BROOKSVILLE — Reviving the "similarity ordinance" ignited a spirited debate by the Hernando County Planning and Zoning Commission members on Monday.
Those in favor said setting architectural standards in residential zoning districts is a way to upgrade neighborhoods that aren't deed restricted and thus protect home owners' property values.
Those opposed saw the rules as forcing excessive regulations on future home owners.
Planning commissioners voted 3-2 to recommend approval to the County Commission, which will hold two public hearings on the ordinance before the end of July.
The ordinance would include specifications for houses' foundations and outer coverings and set architectural standards intended to prevent homes from looking like simple boxes. An attached garage would be required in certain zoning categories.
The original ordinance in 2000 was spurred by a neighborhood upheaval when a modular home was built in Royal Highlands. Modular homes are treated like a site-built homes under building codes. In 2010, the County Commission repealed the ordinance at the request of a citizens committee.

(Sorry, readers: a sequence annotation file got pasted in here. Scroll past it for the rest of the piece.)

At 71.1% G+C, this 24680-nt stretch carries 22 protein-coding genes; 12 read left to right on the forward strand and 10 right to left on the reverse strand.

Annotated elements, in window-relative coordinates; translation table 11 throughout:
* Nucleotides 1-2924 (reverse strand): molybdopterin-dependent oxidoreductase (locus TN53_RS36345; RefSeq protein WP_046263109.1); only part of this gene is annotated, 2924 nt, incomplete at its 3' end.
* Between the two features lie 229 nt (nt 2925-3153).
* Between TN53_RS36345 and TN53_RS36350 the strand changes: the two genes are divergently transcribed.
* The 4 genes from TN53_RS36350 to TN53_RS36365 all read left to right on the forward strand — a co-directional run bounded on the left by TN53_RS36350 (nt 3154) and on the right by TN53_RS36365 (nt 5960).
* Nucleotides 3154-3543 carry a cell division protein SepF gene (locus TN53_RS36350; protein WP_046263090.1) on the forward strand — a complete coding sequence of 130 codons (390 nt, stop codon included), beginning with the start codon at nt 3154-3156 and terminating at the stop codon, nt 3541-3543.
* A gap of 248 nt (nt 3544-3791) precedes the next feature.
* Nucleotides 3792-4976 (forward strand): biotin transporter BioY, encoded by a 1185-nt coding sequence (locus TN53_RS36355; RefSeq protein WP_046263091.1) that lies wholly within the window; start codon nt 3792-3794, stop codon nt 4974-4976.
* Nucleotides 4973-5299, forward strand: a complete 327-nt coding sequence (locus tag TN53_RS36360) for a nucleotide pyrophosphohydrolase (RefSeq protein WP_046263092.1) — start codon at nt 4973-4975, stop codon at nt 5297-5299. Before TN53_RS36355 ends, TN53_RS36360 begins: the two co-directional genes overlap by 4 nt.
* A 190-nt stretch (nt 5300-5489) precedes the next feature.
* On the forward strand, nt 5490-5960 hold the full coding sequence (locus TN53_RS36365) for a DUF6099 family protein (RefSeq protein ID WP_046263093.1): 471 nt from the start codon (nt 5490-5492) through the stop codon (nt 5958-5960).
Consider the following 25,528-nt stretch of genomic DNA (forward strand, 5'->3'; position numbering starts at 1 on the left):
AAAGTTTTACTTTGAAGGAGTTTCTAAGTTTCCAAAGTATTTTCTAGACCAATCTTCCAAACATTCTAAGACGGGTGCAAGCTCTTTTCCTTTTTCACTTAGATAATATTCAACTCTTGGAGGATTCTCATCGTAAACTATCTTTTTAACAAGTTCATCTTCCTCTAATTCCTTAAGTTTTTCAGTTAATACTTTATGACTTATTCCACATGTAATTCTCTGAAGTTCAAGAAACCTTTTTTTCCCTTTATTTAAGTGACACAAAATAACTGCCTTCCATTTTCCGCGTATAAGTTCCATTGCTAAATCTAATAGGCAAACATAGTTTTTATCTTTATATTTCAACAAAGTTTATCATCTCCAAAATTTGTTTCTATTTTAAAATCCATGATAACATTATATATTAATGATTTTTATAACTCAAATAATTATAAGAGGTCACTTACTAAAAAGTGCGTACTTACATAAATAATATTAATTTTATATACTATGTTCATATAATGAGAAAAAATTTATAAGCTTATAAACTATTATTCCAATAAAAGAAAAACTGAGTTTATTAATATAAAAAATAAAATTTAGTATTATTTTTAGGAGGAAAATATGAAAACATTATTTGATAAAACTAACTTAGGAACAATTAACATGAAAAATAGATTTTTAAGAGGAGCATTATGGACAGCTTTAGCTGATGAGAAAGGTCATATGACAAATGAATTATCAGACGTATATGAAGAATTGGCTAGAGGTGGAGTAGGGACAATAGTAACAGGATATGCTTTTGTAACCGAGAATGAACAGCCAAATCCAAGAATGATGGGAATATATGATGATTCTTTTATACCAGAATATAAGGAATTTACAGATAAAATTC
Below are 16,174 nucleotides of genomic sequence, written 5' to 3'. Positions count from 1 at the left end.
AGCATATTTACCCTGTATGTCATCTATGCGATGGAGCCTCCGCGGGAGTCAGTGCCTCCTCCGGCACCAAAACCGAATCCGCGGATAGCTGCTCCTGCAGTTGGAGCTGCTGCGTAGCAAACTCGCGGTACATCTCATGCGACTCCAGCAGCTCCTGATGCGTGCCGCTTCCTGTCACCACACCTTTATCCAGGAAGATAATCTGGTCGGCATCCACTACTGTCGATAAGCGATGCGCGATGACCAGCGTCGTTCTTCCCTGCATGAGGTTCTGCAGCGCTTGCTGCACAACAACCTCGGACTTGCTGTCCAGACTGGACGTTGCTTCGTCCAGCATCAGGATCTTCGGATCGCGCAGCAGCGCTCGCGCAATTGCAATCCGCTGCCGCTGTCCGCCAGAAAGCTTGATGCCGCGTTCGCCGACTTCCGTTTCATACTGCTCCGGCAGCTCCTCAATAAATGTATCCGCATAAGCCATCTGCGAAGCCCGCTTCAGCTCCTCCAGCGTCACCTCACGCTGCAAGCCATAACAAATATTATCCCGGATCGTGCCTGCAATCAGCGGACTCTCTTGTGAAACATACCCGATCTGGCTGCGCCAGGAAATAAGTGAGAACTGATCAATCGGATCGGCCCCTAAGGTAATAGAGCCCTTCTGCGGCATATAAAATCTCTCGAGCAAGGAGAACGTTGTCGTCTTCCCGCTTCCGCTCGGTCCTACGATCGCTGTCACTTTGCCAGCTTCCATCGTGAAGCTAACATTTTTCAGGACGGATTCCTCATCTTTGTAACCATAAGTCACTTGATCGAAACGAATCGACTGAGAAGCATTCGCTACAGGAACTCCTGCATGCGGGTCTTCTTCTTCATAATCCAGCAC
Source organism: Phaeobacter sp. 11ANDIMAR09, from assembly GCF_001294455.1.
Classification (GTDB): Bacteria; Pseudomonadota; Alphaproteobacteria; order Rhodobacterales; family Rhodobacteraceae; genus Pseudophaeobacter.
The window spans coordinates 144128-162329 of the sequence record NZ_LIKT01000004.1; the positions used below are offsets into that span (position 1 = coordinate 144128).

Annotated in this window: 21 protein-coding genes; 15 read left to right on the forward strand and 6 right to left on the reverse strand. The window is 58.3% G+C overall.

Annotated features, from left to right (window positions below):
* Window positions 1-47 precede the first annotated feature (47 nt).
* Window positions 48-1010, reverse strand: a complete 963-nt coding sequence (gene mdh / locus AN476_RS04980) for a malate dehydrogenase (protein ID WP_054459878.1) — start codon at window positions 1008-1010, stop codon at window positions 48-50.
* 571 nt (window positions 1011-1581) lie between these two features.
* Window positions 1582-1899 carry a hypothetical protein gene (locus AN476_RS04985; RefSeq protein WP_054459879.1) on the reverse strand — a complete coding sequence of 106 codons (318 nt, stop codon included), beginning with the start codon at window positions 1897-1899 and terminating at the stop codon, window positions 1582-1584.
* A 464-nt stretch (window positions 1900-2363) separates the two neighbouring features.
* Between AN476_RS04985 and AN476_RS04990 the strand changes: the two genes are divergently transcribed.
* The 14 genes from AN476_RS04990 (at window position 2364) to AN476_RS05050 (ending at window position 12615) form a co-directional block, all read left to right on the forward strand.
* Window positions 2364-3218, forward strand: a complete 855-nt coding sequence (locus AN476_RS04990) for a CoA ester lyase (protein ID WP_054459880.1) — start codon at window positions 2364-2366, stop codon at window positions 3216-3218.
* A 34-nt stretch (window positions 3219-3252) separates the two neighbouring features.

The new ordinance was drawn up after residents complained about a new modular home in Royal Highlands that looks like a mobile home.
On Tuesday, Lynn Gruber-White, president of the Ridge Manor Property Owners Association, urged planning commissioners to recommend the ordinance.
"We have property owners who bought and built because their investment was going to be protected,'' she said.
But planning commission Chairman Ron Caldi said it wasn't government's job to protect people's investments.
"I don't like this at all, period,'' he said. "It restricts me as a home owner or a potential home owner. ... I view this as an overreach.''
Planning commission member Pamela Vergara called the ordinance "overbroad'' and said it would impose a burden on future home owners.
But planning commission member Robert Widmar said protecting residents' investments struck a chord with him.
"The changes are improvements,'' he said. "We need to keep upgrading.''